By Mike Schmitz ~
When I wanted to start fishing out of a kayak, I did what most people do. I found a kayak that seemed like a good deal, looked cool and I bought it. That is the biggest mistake of my kayak angling career and all to often, everyone else’s.
There is much more to choosing the right boat than something that looks cool and is within your budget or what other people choose as their favorite. If you buy the wrong yak for you, you’ll regret it and be trying to sell it soon after your purchase, usually at a loss. Don’t be that guy.
There are several big manufacturers out there that make great kayaks, but not all kayaks are designed to fish from even though it may be possible. When selecting the right kayak for you, consider the application first. For angling kayaks, there are many factors in the basic design that need to be addressed before looking at other areas.
The type of water that you will be fishing is the first consideration. Offshore fishing versus small-enclosed bodies of water is a huge difference just as moving waters like rivers and streams are different than a large lake. Different hulls are designed for different purposes and each has its specific application with some being able to crossover better than others. Shorter, narrower hulls are designed for maneuverability where as longer, wider hulls provide better tracking and stability.
Once you’ve settled on the appropriate hull design, it’s time to address your other options such as creature comforts, seating, consoles, payload capacity, dry versus wet storage, sit on top, sit in or hybrid styles and the list goes on and on.
When it came time to decide on which was the best kayak for me, I had to weigh in all of these factors in addition to which one worked best for my disability. Did I want the security of a sit in style kayak or the openness and flexibility of a sit on top? Would a small, lightweight kayak be better for me over a larger and heavier one? How much storage would I need and would I be able to access it while on the water? Which seat would offer the best stability for me while still being comfortable? Would I be able to reach the rod holders while seated, could I turn to access the rear of the kayak and if something happened and I fell out, could I safely reenter the kayak from the water? These are all important questions to consider when investing in a kayak.
After I narrowed it down to a few different kayaks, it was time to test the waters. This is the most important piece of advice when choosing your next kayak. Paddle, paddle, paddle! All of the greatest features and designs in the world don’t mean a thing unless they’re put together in a configuration that works for you.
Once you have an idea of what you want, paddle as many different kayaks as you can and make sure you know what works for you the best. Most dealers will be happy for you to demo a few boats and you can usually find friendly members of the kayaking community that would be happy to let you try theirs. This option is invaluable and can quickly help you pick which one is right for you as well as which one is not.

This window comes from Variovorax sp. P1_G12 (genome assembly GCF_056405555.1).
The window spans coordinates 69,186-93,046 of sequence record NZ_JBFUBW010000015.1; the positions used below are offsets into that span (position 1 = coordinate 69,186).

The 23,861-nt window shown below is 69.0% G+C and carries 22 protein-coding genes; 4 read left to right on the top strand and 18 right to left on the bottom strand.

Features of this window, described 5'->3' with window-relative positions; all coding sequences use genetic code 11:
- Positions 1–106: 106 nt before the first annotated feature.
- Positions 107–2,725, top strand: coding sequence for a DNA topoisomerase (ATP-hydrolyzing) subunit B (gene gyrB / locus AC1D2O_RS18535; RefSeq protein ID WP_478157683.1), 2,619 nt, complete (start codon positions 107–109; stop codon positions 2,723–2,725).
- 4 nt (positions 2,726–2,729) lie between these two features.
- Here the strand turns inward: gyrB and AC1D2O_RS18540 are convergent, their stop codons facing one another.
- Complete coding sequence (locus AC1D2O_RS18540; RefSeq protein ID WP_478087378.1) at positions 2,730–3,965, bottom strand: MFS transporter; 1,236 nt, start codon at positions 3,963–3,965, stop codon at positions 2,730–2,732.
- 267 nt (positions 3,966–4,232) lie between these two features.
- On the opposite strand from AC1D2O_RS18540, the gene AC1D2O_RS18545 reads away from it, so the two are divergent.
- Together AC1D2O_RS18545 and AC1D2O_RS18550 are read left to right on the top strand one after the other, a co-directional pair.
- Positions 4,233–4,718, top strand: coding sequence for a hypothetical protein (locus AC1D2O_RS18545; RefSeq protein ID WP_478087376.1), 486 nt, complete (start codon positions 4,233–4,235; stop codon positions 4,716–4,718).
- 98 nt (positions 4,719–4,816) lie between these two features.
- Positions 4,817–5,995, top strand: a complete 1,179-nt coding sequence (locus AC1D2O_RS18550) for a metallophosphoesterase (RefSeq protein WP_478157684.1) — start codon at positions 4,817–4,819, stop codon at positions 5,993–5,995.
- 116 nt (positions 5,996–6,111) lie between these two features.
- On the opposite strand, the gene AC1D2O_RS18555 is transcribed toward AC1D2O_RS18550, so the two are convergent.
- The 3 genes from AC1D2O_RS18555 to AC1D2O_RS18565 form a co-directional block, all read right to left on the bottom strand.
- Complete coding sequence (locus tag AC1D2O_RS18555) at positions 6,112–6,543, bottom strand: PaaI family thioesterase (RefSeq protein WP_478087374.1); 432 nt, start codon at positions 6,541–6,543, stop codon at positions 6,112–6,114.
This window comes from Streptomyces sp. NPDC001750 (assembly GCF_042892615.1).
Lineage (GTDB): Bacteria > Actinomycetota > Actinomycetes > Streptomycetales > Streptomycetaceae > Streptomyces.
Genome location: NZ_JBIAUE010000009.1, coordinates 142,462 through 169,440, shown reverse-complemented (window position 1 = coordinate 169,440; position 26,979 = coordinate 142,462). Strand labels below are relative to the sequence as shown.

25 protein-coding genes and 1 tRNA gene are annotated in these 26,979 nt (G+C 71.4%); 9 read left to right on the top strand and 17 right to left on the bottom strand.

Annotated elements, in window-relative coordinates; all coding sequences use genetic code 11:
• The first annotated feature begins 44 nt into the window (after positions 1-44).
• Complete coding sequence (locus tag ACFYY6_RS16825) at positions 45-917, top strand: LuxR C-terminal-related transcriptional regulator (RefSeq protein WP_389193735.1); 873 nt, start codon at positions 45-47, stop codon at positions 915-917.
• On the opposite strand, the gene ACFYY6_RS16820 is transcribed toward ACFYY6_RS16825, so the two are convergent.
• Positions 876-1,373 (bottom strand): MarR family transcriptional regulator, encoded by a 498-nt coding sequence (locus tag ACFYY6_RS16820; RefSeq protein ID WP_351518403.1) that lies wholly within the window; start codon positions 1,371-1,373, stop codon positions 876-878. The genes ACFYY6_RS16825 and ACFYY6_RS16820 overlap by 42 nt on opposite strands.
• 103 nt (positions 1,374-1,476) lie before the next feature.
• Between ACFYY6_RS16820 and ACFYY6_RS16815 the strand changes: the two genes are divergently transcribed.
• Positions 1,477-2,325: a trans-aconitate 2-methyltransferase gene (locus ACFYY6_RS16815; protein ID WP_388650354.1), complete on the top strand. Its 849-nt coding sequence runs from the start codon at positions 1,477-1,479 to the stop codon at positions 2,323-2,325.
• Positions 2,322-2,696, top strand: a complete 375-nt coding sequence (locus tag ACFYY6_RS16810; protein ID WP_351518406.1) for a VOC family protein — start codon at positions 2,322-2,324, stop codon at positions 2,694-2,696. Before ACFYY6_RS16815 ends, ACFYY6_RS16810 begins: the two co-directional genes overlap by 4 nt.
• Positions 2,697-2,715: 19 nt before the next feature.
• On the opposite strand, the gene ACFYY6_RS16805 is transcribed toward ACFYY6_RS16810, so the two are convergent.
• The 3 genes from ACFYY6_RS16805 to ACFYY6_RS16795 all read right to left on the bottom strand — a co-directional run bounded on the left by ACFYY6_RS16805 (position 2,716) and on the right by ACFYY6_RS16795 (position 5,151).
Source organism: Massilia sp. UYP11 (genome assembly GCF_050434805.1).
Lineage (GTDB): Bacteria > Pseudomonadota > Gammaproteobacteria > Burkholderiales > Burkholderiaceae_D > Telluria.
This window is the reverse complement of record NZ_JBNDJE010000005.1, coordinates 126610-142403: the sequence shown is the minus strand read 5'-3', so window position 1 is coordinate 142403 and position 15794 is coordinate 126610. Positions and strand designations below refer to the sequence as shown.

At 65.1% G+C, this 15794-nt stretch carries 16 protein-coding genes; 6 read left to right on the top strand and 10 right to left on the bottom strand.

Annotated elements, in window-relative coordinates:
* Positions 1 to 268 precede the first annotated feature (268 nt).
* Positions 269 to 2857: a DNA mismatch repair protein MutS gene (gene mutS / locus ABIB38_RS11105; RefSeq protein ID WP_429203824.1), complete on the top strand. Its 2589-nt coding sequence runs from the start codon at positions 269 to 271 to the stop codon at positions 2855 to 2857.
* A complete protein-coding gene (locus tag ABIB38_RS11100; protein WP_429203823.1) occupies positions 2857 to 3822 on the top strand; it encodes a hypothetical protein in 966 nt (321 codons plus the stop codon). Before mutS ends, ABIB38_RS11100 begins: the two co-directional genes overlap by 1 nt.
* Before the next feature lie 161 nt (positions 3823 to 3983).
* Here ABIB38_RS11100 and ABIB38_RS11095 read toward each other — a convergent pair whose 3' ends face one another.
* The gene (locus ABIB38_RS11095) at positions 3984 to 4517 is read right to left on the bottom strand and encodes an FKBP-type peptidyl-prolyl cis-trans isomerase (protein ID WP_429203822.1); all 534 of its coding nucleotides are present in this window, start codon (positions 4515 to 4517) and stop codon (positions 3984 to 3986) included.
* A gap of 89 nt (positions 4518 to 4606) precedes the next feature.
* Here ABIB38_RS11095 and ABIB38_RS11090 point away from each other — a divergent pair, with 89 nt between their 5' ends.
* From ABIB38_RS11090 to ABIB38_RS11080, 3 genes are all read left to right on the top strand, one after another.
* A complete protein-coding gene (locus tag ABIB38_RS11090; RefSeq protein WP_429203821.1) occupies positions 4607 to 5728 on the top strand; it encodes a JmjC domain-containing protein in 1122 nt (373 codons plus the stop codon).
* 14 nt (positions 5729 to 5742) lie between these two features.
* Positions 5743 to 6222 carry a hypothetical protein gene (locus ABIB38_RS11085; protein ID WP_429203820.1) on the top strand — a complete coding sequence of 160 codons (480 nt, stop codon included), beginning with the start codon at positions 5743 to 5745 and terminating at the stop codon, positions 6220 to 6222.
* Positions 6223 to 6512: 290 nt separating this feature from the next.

After paddling different makes and models, I chose the NuCanoe Pursuit for myself and haven’t looked back since. At 13.5 feet long and 35 inches wide, the Pursuit is incredibly stable, fast and can be paddled for long distances with little effort. It is also trolling motor ready should that be a desired option in my future. It turns on a dime, tracks straight and glides like a dream.
The wide open deck is a blank canvas and leaves a plethora of options when it comes to rigging and setting things up that fit me, not a preconceived design created by an engineer that has different needs than I do. In addition to a crate space where tackle and rods can be stored behind the seat, there is also a crate storage space in front of the seat. Another great feature is the integrated rod tubes that allow me to carry up to four rods right at my fingertips at all times making it very handy to quickly grab the rod I need when I need it in addition to two flush mounted rod holders located just behind the seat.
Other great features of the NuCanoe Pursuit include front and rear gear storage vaults, over 175″ of Freedom track that allows me to easily attach an infinite number of accessories as well as locate the multi height seat where I need it and integrated side handles and paddle holsters on each side of the hull. Oh, and did I mention that the seat can swivel a full 360 degrees enabling me to easily spin around and reach anything that I need and how it makes it easier for me to get in and out of the Pursuit whether it be on land, a trailer or in the water? An excellent feature for an individual with a disability that is a rare find!
Watch my walk through video NuCanoe Pursuit: Why I Chose it and Love it that demonstrates the features of this kayak that meet my specific needs.
Bottom line, there are a lot of different brands of kayaks out there and even more individual models. Most are great yaks and fit a multitude of uses and needs. What it all boils down to is which model best suits your needs and can be configured into a manner that allows you to safely and comfortably enjoy time on the water whether it be fishing, touring or just splashing about. For me, it was the NuCanoe Pursuit because of its stability, flexibility and ability to be set up exactly the way I needed it to be. Everything I could possibly ask for and the ultimate fishing kayak!
Mike Schmitz is an avid fisherman and kayaker and is on the National Pro Staff for NuCanoe. You can learn more about Mike from his video Freedom: The Mike Schmitz Story. Checkout Mike’s Facebook group Disabled Kayaking Enthusiasts.